We ask schools to improve as organizations,
but do we help schools function as organizations?
Traditionally, school improvement strategy focuses on providing underperforming schools with instructional interventions designed to increase student learning. What we fail to acknowledge with this approach is that struggling schools often lack the ability to summon the organizational response necessary for an intervention to affect student learning in all classrooms, over time. Without this organizational capacity, not even the most powerful intervention will result in improved outcomes at the school level. External pressure to improve or the threat of sanctions will similarly fail to drive improvements in schools unable to harness the collective resources of the organization in the service of achieving collective goals.
We define Internal Coherence as a school’s capacity to engage in deliberate improvements in instructional practice and student learning across classrooms, over time. The work focuses on three common patterns of organizational features the school improvement literature associates with schools’ capacity to improve: leadership focused on the support for instructional improvement, individual and collective efficacy beliefs of faculty related to instructional practice and student learning, and the whole school and team-level organizational structures and processes that support improved instruction and student achievement over time.
Each of these factors has a rich research base, and each bears a strong relationship to school performance. Taken together, they enable us to construct a developmental theory that places schools on a continuum on each dimension. Further, we suggest that these factors embody a general theory of how schools improve; a provisional causal order that can help practitioners carve out a sensible path to building this capacity in their organizations.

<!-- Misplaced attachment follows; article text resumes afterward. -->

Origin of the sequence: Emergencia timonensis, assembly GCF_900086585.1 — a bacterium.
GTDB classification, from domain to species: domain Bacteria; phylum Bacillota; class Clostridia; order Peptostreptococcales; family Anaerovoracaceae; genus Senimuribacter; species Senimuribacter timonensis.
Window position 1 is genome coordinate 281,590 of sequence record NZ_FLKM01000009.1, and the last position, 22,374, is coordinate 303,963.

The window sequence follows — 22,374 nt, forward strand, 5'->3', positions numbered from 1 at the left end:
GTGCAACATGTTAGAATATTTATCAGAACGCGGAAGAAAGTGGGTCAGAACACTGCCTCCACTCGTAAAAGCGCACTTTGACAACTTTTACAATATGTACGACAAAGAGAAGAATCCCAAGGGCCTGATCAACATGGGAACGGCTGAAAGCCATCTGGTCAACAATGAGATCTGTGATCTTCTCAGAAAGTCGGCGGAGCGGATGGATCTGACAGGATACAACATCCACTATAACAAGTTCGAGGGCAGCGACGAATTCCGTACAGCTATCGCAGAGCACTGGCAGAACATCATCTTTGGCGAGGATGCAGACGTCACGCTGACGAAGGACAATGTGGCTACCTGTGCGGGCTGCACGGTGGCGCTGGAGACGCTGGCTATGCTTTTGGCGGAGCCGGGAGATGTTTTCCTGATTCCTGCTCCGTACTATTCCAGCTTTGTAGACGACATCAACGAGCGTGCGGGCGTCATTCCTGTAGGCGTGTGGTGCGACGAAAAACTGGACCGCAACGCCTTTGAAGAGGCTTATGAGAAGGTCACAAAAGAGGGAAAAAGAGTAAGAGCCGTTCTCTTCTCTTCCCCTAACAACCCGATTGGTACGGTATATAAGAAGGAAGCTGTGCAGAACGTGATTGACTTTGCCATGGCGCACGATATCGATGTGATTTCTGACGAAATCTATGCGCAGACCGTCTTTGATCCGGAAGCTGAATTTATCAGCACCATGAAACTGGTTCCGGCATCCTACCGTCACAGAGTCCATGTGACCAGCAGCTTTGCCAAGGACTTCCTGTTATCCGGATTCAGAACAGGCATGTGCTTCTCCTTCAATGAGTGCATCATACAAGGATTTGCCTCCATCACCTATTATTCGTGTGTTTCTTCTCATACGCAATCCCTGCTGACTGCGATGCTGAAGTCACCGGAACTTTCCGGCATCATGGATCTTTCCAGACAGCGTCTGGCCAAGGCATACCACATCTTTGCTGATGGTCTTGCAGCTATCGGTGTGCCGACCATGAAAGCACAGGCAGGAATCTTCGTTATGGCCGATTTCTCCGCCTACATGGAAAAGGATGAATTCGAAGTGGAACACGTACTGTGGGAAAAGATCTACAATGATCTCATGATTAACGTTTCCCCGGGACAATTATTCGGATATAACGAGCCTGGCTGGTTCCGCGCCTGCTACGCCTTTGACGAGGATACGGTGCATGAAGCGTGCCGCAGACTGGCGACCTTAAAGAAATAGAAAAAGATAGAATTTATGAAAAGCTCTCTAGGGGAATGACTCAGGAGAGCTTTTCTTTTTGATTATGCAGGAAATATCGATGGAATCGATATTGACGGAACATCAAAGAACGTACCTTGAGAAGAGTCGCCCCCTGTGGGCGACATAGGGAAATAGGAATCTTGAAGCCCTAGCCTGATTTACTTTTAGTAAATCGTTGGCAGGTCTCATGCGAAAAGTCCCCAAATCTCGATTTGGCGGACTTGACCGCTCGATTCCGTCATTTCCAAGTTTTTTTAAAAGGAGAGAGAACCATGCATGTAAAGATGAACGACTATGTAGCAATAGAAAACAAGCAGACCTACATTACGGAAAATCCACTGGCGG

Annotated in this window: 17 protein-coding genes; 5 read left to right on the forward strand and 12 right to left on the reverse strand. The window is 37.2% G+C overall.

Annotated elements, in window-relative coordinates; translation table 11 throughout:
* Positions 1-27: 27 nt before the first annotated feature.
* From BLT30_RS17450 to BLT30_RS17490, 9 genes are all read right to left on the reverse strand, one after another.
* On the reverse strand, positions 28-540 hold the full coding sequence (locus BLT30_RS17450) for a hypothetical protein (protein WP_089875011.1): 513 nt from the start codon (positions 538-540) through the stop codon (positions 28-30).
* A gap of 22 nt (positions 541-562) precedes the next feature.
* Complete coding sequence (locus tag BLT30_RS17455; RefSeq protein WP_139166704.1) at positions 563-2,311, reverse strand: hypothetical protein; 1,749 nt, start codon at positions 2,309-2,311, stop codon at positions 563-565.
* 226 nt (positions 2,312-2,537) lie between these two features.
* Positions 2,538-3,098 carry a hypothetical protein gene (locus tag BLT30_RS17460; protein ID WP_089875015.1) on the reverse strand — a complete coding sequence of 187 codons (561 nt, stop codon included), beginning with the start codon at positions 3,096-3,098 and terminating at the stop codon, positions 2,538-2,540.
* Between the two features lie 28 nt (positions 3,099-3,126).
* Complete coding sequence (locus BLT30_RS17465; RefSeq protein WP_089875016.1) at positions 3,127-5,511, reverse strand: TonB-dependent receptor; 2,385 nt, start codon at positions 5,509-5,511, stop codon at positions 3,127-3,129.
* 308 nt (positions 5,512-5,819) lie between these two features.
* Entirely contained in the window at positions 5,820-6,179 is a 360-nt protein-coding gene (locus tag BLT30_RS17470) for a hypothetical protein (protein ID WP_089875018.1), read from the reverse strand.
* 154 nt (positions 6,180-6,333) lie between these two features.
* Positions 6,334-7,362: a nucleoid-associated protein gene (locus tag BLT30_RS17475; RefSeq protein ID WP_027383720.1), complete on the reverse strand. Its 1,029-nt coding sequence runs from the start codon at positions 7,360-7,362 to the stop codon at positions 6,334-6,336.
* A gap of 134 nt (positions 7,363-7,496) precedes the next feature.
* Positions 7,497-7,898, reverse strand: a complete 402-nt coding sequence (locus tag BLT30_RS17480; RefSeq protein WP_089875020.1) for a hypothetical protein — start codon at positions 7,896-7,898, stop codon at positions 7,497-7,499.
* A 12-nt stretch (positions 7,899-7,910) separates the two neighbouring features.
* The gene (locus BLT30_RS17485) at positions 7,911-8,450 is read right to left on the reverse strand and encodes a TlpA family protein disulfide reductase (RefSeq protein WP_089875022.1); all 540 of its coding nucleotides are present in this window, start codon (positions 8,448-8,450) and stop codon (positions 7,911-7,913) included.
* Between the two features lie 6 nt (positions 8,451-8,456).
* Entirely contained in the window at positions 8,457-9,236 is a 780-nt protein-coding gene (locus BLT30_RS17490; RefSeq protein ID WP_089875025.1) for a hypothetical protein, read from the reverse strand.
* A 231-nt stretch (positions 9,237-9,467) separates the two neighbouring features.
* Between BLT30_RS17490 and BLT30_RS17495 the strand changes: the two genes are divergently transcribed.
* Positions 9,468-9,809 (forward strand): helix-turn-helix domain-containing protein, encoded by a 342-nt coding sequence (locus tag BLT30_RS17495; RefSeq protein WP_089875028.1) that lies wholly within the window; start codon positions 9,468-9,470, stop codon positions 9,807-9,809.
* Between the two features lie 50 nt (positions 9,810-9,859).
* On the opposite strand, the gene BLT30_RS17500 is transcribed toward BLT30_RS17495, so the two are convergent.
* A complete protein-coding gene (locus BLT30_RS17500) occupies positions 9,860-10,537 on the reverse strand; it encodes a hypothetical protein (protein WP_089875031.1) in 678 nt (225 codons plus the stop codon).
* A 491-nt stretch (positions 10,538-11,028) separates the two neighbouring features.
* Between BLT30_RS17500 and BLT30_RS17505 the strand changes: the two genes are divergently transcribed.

This project is designed to focus attention on the critical juncture between the system, the school, and the classroom around the organizational conditions that support instructional improvement. By building schools’ level of Internal Coherence, we seek to build their capacity to continuously grow, adapt, and increase their knowledge, skill, and integrative functions over time.
Can we offer schools a pathway to improvement?
SERP works to integrate the current research.
View video of Dr. Elmore introducing the diagram above at a meeting of Boston School leaders:
The Internal Coherence project is anchored in an assessment process which generates a profile of a given school’s existing capacity to engage in deliberate improvements in instructional practice and student learning across classrooms. The ICAP is designed to provide school leadership, and potentially system-level supervisors, with a structured body of information about a school’s capacity on each of the three dimensions of Internal Coherence: leadership focused on the support for instructional practice, individual and collective efficacy beliefs, and whole school and team-level organizational structures and processes. ICAP data profiles are designed to drive professional development supports tailored to the particular needs of an individual school, and guided by the provisional causal order which underlies the work.
The ICAP consists of a teachers’ survey, a series of protocols for interviews and focus groups with teachers and principals, and a brief protocol for classroom observations.
Michelle Forman describes the launch and the evolution of SERP's Internal Coherence Project with the Boston Public Schools:
Because the Internal Coherence project espouses the belief that school improvement is an ongoing developmental process rather than a “turnaround” or event, ICAP data profiles locate schools on a developmental spectrum for each factor. IC facilitators also present practitioners with data from specific survey items which point to broad disagreement across the faculty.
Principal Andrew Bott at Boston's Orchard Gardens Pilot School comments on how participating in the Internal Coherence shed light in a number of helpful areas:
The Internal Coherence Assessment and Protocol was developed by a team consisting of Richard Elmore, Michelle Forman, Elizabeth Leisy Stosich, and Candice Bocala.
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